“As I got older, I realized how tough it is here,” says Ridsdale. “There’s been some big-name guys running here. For my dad to come and set the track record? That was a special time for the whole family. As I got older, I realized that that’s tough to do.”  So last fall when he finally got the Stampede nod – via voicemail, because there’s no cell service when you’re hauling gravel in the bush near Paddle Prairie, Alta., four hours north of Grande Prairie – it was awfully meaningful.

“I freaked out instantly, I was so excited,” says Ridsdale. “A surreal day. Can’t even really explain it. The emotions were going pretty strong.” Right now, however, it’s strictly business. Even if getting to Calgary, from the WPCA stop in Ponoka, and organizing his barn became a bit of an ordeal.

“Like turning down the streets and stuff,” says Ridsdale, smiling. “Mike Vigen, he came out and helped me, so I thank him for that because I probably would’ve taken the wrong turn and ended up downtown, right? The first day was kind of hectic – we were up till midnight setting up everything. But now we’re getting into the groove of things.”

Having his fiance Katrina on hand, of course, helps – for a number of reasons. She happens to be an equine massage therapist and chiropactor.

“To say the least, the boys get looked after pretty well,” says Ridsdale. “If a horse is feeling sore, not being himself, she’ll work on him and that day he’s feeling better. You can tell.” Rookie adjustments aside, Ridsdale is feeling at home this week when the horn blows.

“When I get on the race track, it’s another day,” he says. “It’s game time. I’m just going to focus and treat it like another race.” His father would approve. Glen is scheduled to arrive in town in the next day or two. That occasion is sure to pack some emotion, too – the original Speedy Gonzales witnessing his son roaring around the barrels here.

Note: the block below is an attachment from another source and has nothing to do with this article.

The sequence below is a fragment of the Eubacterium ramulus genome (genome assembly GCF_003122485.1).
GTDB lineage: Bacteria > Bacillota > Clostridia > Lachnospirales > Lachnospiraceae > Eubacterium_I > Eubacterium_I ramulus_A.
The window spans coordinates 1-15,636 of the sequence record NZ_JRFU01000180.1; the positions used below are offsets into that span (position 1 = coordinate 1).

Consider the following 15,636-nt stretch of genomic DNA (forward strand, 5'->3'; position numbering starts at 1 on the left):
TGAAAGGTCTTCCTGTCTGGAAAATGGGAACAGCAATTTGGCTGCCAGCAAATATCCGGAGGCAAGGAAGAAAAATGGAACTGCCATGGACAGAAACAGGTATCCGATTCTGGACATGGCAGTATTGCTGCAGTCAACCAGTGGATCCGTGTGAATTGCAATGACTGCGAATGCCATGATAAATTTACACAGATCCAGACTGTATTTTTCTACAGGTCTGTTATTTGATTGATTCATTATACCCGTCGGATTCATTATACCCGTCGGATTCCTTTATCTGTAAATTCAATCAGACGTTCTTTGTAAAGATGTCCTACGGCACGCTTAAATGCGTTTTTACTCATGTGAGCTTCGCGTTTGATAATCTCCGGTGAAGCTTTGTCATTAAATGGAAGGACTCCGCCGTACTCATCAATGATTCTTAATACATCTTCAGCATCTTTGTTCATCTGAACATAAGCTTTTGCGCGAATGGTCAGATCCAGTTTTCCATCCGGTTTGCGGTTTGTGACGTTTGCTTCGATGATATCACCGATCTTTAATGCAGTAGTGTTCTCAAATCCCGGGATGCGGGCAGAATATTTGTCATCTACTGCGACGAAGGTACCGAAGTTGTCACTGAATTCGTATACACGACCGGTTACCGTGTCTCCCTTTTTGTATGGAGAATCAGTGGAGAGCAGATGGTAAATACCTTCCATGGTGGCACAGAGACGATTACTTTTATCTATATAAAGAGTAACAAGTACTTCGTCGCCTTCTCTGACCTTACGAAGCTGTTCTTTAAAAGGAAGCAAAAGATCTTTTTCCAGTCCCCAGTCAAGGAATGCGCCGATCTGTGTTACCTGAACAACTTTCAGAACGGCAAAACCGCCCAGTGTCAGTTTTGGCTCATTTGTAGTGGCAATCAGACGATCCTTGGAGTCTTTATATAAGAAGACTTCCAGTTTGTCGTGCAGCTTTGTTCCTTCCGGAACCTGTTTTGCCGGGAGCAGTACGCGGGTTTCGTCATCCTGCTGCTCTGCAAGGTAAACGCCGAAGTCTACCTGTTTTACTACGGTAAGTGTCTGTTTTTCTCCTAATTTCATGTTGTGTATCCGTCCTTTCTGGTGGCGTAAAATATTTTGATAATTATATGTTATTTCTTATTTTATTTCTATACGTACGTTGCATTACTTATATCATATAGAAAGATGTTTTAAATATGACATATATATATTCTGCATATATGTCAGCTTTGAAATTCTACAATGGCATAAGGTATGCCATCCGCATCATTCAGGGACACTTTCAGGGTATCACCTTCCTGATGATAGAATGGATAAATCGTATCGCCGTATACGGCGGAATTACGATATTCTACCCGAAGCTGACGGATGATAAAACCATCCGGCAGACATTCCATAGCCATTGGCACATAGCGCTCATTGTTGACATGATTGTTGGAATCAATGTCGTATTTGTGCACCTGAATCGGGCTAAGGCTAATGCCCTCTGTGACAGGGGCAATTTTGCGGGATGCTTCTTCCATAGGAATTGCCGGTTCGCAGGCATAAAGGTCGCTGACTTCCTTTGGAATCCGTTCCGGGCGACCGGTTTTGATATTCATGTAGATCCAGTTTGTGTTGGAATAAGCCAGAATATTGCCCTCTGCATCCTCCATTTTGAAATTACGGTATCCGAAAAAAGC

“It’s a special moment in a guy’s life to make it here – a dream come true,” says Ridsdale. “I was here from when I was three to 13 years old. So, now, to actually be here and compete, it’s very special to follow in my dad’s footsteps, eh?

“It’s my first year here, (but) you’ve got to set your goals high. Everyone wants to win the Calgary Stampede, the Stanley Cup of wagon racing.”

About the Calgary Stampede

The Calgary Stampede celebrates the people, the animals, the land, the traditions and the values that make up the unique spirit of the west.  The Calgary Stampede contributes to the quality of life in Calgary and southern Alberta through our world-renowned 10-day Stampede, year-round facilities, western events and several youth and agriculture programs. Exemplifying the theme We’re Greatest Together; we are a volunteer-supported, not-for-profit community organization that preserves and promotes western heritage and values.  All revenue is reinvested into Calgary Stampede programs and facilities.


For more information, please contact:
Kristina Barnes,
Communications Manager
Western Events and Agriculture
Community Engagement & Communications  
Office: 403.261.0382          
Cell: 403.585.4706             
kbarnes@calgarystampede.com